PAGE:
Desert Hills’ usually potent offense was stifled by No. 1 Juan Diego’s defense throughout the contest. Preston Vandermyde ended up as the Thunder’s top scorer with 12 points, a role he did not take often this season. Newby added 10 points and was the only other member of the team to score in double digits.
The Thunder turned a two-point deficit at the end of the first quarter into a three-point lead by halftime and the game remained close. The teams were dead even at 36-36 as the horn sounded at the end of the third quarter.
Desert Hills ended up making a late push for a big lead, going up by eight with two minutes to play following a nine-point run. Juan Diego then countered with nine straight points of their own to go up 50-49 with less than a minute to go.
After Juan Diego missed a pair of free throws that could’ve pushed its lead to three, Desert Hills quickly pushed it up the court for the winning shot. Newby’s first attempt from the corner missed, but in the ensuing scuffle for the rebound, Desert Hills was awarded a jump ball. That set up what ended up being the winning play, as Newby redeemed himself by taking the inbounds pass and swishing the go-ahead trey from wide-open in the corner.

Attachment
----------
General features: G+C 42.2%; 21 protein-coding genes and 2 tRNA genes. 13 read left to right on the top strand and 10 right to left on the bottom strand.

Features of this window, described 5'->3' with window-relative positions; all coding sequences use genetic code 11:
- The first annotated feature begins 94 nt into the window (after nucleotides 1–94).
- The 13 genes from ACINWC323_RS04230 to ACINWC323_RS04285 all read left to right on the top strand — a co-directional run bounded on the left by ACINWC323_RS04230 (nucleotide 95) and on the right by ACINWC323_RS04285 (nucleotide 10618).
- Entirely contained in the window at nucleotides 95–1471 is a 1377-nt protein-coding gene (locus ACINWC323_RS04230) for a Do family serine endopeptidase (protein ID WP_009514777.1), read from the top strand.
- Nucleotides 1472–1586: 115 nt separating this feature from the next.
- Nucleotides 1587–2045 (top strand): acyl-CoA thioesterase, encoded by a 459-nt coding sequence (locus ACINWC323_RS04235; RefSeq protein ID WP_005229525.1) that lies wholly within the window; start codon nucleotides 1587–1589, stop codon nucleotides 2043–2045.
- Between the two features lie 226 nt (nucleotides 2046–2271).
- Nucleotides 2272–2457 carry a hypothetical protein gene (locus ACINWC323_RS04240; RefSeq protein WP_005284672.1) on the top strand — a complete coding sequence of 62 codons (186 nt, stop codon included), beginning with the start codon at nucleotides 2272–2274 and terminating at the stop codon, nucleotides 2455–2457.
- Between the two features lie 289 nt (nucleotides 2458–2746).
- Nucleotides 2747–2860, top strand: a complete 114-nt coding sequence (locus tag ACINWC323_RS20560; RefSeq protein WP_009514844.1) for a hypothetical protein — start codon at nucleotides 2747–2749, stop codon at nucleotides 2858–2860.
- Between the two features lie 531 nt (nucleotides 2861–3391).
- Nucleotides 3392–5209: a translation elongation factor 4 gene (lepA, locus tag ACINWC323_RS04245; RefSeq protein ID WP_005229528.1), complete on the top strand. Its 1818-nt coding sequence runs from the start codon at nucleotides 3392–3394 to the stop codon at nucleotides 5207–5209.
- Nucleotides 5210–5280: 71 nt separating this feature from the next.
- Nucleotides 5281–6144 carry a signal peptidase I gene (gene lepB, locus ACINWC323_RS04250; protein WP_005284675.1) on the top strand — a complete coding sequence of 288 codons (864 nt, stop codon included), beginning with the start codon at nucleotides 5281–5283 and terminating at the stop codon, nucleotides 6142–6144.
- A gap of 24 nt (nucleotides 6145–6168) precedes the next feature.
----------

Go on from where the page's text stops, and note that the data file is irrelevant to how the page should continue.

“It was not what we drew up, but we were happy with the results,” Allred said. “At that point in time, you can’t pass up an open look like that. I was glad it was (Newby). He’s shown the ability to bounce back after missing some shots early to make some shots late in games, so that was the guy we needed taking the shot.”
Juan Diego managed to the ball to midcourt before calling a timeout with 3.5 seconds on the clock. Soaring Eagle star freshman Malick Diallo just missed a buzzer-beater from deep, banking the ball off the inside of the back iron.
The Desert Hills and Cedar wins on Tuesday make for an all-Region 9 final, and a good matchup at that. Both teams ended in a three-way tie with Crimson Cliffs for second place in the region standings, all with 10-4 records.
Cedar and Desert Hills split their season series, with Desert Hills taking the first round 101-100 in double overtime on Jan. 27. The Reds then defended their home court in Cedar City on Feb. 19 with a 70-65 victory that saw Cedar lead by as many as 15 points.
The championship game’s tipoff from the Sevier Valley Center is slated for 2:30 p.m.